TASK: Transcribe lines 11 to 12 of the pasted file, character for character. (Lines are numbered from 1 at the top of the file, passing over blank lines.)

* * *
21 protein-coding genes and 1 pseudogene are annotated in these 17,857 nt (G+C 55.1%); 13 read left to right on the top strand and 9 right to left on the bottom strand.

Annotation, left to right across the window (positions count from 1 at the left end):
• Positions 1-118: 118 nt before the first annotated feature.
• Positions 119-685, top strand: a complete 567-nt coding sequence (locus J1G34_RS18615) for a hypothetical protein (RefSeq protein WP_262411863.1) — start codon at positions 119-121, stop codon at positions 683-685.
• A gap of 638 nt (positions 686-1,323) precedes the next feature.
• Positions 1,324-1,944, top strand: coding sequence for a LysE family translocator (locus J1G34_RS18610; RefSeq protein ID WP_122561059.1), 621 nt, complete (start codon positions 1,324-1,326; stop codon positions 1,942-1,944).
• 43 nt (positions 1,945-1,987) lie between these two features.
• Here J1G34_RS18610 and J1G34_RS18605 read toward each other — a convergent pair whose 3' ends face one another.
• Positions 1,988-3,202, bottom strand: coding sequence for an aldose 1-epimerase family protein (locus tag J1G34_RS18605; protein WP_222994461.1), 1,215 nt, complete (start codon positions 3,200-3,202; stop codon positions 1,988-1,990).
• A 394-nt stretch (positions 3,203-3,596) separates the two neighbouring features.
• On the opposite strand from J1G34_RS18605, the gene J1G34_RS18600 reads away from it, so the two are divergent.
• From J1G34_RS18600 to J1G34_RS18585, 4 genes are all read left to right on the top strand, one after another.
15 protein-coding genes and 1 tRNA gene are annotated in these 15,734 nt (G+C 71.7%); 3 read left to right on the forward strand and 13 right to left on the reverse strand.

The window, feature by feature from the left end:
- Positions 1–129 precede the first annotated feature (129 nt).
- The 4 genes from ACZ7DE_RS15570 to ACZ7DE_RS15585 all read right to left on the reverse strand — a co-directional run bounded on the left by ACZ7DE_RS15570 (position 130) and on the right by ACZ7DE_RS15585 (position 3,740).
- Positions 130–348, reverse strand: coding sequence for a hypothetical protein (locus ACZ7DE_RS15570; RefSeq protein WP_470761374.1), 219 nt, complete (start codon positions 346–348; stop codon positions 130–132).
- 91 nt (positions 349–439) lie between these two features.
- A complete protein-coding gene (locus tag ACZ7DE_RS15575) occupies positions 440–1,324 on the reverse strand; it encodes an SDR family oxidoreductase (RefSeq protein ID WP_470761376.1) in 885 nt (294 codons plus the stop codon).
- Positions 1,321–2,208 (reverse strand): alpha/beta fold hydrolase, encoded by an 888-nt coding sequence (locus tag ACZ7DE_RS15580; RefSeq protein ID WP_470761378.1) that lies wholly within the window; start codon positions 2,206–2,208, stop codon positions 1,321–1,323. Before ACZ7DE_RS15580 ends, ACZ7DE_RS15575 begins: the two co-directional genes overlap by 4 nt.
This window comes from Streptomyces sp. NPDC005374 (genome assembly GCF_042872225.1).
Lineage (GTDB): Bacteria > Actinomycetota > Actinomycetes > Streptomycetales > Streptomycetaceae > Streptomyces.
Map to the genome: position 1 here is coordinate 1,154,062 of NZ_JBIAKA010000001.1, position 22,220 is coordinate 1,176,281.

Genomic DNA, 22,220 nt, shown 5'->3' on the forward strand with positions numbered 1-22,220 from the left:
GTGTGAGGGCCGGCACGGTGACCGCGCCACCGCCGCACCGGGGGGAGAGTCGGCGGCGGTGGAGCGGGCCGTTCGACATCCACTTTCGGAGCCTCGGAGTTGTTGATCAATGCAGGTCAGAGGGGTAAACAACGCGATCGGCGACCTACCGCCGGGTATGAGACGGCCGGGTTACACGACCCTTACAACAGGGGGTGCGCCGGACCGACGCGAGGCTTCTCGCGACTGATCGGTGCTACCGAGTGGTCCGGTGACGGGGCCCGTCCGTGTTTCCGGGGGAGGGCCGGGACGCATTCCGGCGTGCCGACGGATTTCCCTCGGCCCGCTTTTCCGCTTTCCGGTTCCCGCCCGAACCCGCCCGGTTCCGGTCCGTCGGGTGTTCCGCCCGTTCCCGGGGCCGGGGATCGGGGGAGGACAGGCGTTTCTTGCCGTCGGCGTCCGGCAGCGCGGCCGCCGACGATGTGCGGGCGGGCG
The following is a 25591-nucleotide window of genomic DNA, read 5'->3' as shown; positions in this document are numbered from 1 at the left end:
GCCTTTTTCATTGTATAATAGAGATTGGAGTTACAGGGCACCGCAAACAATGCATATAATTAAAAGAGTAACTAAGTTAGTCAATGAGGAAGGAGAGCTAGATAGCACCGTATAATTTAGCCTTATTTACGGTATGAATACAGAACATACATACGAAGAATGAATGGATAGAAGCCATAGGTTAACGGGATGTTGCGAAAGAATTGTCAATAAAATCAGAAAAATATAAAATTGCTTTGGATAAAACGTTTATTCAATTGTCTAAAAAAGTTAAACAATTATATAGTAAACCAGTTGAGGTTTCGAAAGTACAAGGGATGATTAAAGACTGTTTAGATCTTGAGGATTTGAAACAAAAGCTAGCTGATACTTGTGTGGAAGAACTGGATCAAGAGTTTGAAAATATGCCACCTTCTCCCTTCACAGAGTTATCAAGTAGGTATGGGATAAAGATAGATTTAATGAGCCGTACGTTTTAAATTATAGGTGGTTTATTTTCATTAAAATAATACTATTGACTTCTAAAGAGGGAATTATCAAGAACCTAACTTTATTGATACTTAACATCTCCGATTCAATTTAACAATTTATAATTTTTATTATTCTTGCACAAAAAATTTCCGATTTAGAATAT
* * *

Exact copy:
• On the opposite strand from J1G34_RS18605, the gene J1G34_RS18600 reads away from it, so the two are divergent.
• From J1G34_RS18600 to J1G34_RS18585, 4 genes are all read left to right on the top strand, one after another.